Irena "Rysia" Kister (Vilnius, Polonia, now Lithuania, 1 April 1923 - Cambridge, MA, September 2012), daughter-in-law: Polish of Jewish origins, in 1941 she emigrated with her parents, little sister, and aunt from Warsaw to New York where she met Cesare. She was politically active and engaged in many Polish cultural initiatives in the United States. An excellent cook, she published the Old Warsaw Cookbook (1958), which came to be reprinted in various editions. At the beginning of the seventies, she continued her studies and completed her PhD in psychology at 75 years old. Neither her nor her family returned to Europe. They all remained in the United States, as did their children: Claudia Gina Lombroso (New York 31 January 1946-); Anna Cristina (Genoa 29 September 1948-), a psychologist who married statistician Williams James Glynn and was the mother of Andre Paul (1986-) and Amy Christina Lombroso Glynn (1988-); Paolo (Paul Lombroso (Rutland, VT, 22 July 1950-), now emirate professor in the Child Study Center at Yale University, who married Jan Naegele and had three children: Adam, Sonia, and Christopher Lombroso.
Paola Lombroso Carrara (Pavia 14 March 1871 - Turin 23 January 1954) sister: the firstborn of Cesare Lombroso and the most politically active. Journalist, writer, and psychologist, she married Mario Carrara in 1899 who had been fired from his university position for refusing to swear allegiance to the Fascist regime. She is the mother of Enrico. She was widowed in 1937, and after the implementation of the racial laws she moved to Geneva in the footsteps of her sister. After Gina’s death, she returned to Italy.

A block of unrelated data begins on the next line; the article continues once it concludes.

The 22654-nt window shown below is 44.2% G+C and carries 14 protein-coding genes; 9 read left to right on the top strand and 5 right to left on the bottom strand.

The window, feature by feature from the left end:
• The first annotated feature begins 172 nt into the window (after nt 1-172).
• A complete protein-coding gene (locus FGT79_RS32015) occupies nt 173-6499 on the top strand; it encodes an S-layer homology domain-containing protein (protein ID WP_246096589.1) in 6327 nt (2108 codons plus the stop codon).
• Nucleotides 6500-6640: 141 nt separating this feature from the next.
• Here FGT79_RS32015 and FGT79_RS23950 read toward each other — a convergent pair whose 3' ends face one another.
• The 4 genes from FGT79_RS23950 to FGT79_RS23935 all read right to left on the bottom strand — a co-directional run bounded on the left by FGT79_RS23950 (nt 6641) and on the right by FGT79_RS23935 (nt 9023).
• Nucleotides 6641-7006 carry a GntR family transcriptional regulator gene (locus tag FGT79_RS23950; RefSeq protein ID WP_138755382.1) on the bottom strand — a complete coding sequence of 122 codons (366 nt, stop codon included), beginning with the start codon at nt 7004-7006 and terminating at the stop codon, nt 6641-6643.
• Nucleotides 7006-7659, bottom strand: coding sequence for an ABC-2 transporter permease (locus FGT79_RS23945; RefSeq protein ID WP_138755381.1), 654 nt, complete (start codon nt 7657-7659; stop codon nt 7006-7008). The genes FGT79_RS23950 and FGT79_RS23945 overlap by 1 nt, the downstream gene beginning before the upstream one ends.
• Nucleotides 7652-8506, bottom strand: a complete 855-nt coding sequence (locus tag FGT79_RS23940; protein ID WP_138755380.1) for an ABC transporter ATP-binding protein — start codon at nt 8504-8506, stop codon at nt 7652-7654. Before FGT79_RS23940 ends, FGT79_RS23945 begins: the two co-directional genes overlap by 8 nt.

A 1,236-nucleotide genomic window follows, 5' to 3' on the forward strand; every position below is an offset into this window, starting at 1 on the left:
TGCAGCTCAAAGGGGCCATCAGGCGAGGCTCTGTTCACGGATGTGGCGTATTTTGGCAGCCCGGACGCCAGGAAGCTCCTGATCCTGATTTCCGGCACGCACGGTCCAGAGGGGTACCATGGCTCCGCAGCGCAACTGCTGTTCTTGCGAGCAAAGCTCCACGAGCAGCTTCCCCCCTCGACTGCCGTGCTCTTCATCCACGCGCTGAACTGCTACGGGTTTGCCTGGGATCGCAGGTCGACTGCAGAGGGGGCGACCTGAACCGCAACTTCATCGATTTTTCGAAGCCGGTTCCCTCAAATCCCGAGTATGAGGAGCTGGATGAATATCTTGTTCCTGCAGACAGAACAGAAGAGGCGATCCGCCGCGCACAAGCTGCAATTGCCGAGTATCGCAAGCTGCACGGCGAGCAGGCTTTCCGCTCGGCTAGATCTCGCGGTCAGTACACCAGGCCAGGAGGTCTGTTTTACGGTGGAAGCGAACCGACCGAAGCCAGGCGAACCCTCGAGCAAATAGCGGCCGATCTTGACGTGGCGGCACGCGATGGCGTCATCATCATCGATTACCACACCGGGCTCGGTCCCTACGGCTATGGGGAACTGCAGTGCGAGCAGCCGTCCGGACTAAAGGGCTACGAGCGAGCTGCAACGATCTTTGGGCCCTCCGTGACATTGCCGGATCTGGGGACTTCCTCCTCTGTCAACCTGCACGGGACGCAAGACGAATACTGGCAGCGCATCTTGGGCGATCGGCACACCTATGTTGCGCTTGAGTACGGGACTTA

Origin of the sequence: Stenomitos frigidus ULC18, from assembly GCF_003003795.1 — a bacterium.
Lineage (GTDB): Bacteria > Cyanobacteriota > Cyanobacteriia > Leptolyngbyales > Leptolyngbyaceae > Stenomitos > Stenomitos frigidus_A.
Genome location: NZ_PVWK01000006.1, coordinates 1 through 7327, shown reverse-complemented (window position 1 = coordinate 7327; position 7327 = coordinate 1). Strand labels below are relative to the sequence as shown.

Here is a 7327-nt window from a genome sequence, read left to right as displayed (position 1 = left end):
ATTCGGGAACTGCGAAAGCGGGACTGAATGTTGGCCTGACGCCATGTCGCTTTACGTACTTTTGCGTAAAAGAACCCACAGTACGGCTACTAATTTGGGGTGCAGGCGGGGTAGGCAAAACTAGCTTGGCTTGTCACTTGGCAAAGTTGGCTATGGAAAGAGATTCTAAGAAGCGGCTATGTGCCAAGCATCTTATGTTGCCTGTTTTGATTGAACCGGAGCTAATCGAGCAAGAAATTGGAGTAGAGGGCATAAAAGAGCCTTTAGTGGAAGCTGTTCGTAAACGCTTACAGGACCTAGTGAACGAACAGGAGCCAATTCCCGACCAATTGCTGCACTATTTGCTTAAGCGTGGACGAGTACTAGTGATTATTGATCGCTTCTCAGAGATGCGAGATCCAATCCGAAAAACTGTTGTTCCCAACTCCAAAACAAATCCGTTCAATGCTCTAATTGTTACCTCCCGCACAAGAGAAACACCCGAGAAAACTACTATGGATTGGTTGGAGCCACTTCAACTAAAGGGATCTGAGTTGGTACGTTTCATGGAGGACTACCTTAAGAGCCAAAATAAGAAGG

Gina Lombroso Ferrero (Pavia 1872 - Geneva 1944) sister: graduated with a degree in medicine, she was the author of various books connected to the works of her father Cesare Lombroso. She was accustomed to travelling with her husband Guglielmo Ferrero, and in 1930 she accompanied him to Geneva. Their home became a meeting place for exiled antifascists. She did not return to live or work in Italy on a permanent basis.
Guglielmo Ferrero (Portici 1871 - Mont Pèlerin 1942), brother-in-law: already in the Crispi era of Italian Politics, he was a political enemy. A respected historian abroad, in Europe, and in the United States. He was targeted by fascists and in 1930 accepted an invitation to Geneva where he taught contemporary history. He did not return to live or work in Italy on a permanent basis.
Leo Ferrero (Turin 1903 - Santa Fe, USA, 1933), nephew: graduated in Florence with a degree in art history in 1926, he left for London in 1928. He then left for Paris in voluntary exile, and in 1932 he went to the US with a Rockefeller Foundation fellowship. He never returned to Europe and died prematurely due to an automobile accident.
Nina Ferrero Raditsa (Turin 1910 - Strada in Chianti, Firenze 4 September 1987), niece: in 1935 she married the diplomat Bogdan Raditsa with which she had two children: Bosiljka, born in 1939 who was an artist and lived in New York, and Leo Raditsa, born in Switzerland (2 March 1936 - 22 February 2011); she emigrated to the United Stated with her family in 1940. She was a language instructor at Fairleigh Dickinson University until 1977 and was secretary of the International League for Human Rights. She never moved back to Italy, although she often spent periods of time at the family villa in Strada in Chianti.
Bogdan Raditsa (or Radica) (Split 1904 - New York 1993), husband of niece Nina: diplomat by profession. He studied in Ljubljana and Florence. In 1924 he worked as a journalist in Paris and then in Athens. From 1933 to 1939 he was a diplomat working in Geneva at the League of Nations. In 1940 he moved to the United States, after spending a short time in London and Belgrade, where he eventually settled as history professor. He did not return to live or work in Italy on a permanent basis.